Feminist Camp Summer 2016 // Day Five: Music, Art, and Thoughts before We Depart
On our last day of camp, we delved into feminist music and art. No truer way to mark our final morning NYC commute than significant delays on the subway as we tried to leave Manhattan for Brooklyn! Upon our arrival to her studio, we spoke with Anastasia Higginbotham, who communicates and creates meaning through art. In her writing and designing children’s books, she aims to be honest and provide kids with a medium for understanding what they feel. As portrayed in her art made on grocery bag paper, Higginbottom stressed the importance of working with what one has and making beauty out of anything.
Writer, educator, and visual artist Elise Peterson kept the creative vibes flowing as she shared how she came to be making digital collages and pursuing other artistic endeavors. Through her art, she aims to change the pervading narrative about marginalized people. Sexuality has been core to her work, and she described its ever prevalent presence in people’s desires, trauma, and power exchanges. Her story lead campers to realize that life’s path is not linear and involves searching for our platform to effect change.
For our last formal meal as campers, we lunched on Thai, and the Soapbox team said some goodbyes and reflected on our time here and the community of which we came a part. We then sat down with our final badass feminist creative person we sat down with for the day, Mindy Abovitz, founder of the world’s only magazine for female drummers, Tom Tom. Through drumming, Abovitz and other women demand space using volume and sound and can be unapologetically loud. Driven by anger resulting from assumptions about her capabilities, Abovitz works to make space for other marginalized identities in music. In parting, she encouraged us to call out injustice when we witness it.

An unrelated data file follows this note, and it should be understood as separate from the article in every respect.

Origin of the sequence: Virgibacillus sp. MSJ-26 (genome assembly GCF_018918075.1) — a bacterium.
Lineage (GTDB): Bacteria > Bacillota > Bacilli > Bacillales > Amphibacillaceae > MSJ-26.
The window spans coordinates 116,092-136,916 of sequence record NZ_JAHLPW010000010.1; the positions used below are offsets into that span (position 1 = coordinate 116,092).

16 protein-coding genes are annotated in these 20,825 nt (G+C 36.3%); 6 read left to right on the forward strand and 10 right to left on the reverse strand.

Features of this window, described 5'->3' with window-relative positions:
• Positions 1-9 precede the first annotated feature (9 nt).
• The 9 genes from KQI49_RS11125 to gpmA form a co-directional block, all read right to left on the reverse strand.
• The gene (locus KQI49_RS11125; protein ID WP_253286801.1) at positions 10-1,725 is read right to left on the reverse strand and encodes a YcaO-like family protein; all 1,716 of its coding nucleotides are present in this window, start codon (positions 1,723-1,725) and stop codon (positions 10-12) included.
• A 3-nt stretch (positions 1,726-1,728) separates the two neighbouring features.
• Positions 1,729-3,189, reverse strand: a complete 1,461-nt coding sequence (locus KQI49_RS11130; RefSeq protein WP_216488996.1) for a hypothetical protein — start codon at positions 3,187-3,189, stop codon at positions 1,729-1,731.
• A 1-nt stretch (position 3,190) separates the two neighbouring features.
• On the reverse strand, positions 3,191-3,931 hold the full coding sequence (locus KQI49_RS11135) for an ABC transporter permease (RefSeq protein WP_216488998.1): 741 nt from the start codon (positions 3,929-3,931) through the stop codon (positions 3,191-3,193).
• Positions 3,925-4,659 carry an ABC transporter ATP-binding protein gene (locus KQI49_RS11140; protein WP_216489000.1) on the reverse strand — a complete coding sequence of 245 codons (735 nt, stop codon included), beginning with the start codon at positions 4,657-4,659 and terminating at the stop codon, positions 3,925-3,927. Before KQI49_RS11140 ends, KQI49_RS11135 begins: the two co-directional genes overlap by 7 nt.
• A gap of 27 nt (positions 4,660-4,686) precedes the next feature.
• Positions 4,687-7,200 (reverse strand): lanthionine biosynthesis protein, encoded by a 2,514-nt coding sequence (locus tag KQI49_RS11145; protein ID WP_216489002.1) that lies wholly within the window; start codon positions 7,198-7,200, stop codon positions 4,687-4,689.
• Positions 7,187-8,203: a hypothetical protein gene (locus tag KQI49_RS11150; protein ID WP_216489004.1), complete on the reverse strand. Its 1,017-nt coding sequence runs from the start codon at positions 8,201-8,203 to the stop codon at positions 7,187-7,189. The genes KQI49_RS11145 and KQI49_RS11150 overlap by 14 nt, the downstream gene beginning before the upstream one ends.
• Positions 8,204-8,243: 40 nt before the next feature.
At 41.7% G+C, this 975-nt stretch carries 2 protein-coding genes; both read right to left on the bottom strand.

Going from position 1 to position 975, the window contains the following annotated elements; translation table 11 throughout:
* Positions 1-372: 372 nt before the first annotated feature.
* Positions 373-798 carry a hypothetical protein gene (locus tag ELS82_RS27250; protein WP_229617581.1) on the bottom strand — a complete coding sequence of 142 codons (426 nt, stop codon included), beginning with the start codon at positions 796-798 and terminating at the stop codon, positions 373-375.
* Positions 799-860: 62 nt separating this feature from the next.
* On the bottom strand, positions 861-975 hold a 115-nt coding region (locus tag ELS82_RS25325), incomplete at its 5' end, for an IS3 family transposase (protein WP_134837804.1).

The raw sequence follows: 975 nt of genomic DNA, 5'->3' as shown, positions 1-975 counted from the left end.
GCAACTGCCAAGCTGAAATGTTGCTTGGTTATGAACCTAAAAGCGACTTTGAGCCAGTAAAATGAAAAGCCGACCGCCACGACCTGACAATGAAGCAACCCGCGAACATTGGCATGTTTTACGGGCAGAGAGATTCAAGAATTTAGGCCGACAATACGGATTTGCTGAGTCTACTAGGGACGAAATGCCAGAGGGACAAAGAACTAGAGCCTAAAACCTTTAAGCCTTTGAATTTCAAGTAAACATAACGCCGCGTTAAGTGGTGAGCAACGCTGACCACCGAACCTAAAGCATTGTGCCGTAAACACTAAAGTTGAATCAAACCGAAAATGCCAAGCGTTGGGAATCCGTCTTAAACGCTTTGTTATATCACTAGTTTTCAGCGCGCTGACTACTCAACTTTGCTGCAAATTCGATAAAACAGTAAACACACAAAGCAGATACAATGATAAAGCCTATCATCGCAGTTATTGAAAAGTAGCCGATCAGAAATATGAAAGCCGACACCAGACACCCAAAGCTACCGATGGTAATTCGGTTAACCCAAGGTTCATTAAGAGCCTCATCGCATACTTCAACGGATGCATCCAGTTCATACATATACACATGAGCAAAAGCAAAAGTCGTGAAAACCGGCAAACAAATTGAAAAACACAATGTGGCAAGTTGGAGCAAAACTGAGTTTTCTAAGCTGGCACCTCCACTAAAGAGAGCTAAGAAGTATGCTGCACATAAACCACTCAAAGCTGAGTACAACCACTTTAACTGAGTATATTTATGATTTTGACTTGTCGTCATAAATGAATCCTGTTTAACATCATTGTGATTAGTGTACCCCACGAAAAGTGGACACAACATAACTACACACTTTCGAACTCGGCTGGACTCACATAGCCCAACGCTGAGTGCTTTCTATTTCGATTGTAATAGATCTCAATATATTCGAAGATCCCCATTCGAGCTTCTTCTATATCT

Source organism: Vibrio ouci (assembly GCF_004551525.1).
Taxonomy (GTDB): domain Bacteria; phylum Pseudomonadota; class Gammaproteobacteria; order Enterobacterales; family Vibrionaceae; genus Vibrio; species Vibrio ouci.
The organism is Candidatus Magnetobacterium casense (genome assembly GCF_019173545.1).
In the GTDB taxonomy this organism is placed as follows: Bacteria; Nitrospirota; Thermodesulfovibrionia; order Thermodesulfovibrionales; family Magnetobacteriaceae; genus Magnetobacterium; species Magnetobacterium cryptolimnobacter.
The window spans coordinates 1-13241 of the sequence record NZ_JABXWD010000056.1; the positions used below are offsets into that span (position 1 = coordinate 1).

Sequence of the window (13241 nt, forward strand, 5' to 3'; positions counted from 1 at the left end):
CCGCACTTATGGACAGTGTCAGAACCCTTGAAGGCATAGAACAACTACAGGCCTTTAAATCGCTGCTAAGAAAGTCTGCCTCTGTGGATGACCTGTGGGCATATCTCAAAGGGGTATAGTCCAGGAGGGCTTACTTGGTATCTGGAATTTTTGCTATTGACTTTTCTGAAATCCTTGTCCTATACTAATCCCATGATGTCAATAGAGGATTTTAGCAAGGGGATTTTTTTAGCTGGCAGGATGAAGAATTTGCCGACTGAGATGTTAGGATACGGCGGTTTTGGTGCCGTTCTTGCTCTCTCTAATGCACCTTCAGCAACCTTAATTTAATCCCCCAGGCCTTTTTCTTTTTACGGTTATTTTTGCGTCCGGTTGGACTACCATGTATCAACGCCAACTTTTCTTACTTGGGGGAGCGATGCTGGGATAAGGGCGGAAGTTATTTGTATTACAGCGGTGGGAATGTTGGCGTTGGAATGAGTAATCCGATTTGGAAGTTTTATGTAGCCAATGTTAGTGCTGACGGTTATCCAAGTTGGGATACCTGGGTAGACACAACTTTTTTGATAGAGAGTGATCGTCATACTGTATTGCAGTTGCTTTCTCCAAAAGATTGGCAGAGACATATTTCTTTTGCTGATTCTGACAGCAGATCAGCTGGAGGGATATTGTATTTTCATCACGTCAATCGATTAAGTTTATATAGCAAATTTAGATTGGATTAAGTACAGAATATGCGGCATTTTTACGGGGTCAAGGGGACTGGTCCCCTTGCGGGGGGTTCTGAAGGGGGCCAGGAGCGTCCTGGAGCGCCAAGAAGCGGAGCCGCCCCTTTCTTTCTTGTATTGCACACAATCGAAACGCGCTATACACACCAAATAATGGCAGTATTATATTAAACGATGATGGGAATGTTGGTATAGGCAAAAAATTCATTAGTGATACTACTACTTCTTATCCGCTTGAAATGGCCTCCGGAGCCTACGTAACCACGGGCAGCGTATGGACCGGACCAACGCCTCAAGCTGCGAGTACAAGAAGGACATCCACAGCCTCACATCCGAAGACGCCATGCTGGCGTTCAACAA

Finally, we went to the Brooklyn Museum, where we toured the Sackler Center for Feminist Art. Works of focus included Judy Chicago’s The Dinner Party, a triangular table with plate settings for famous women in history, and Agitprop!, an exhibit portraying social justice activism through art. Campers also viewed exhibits on contemporary art by people of color and one on African masquerade.
In our last night, campers saw, dined, and experienced the last New York spots we had been yearning to see. Though many felt sadness to be physically leaving the camp and the space we created, we also felt eager to bring what we learned back to our communities. As we return to our summer residences and destinations, ideas churn in our minds, and we think about how we can make an impact and make Feminist Camp live on wherever we go.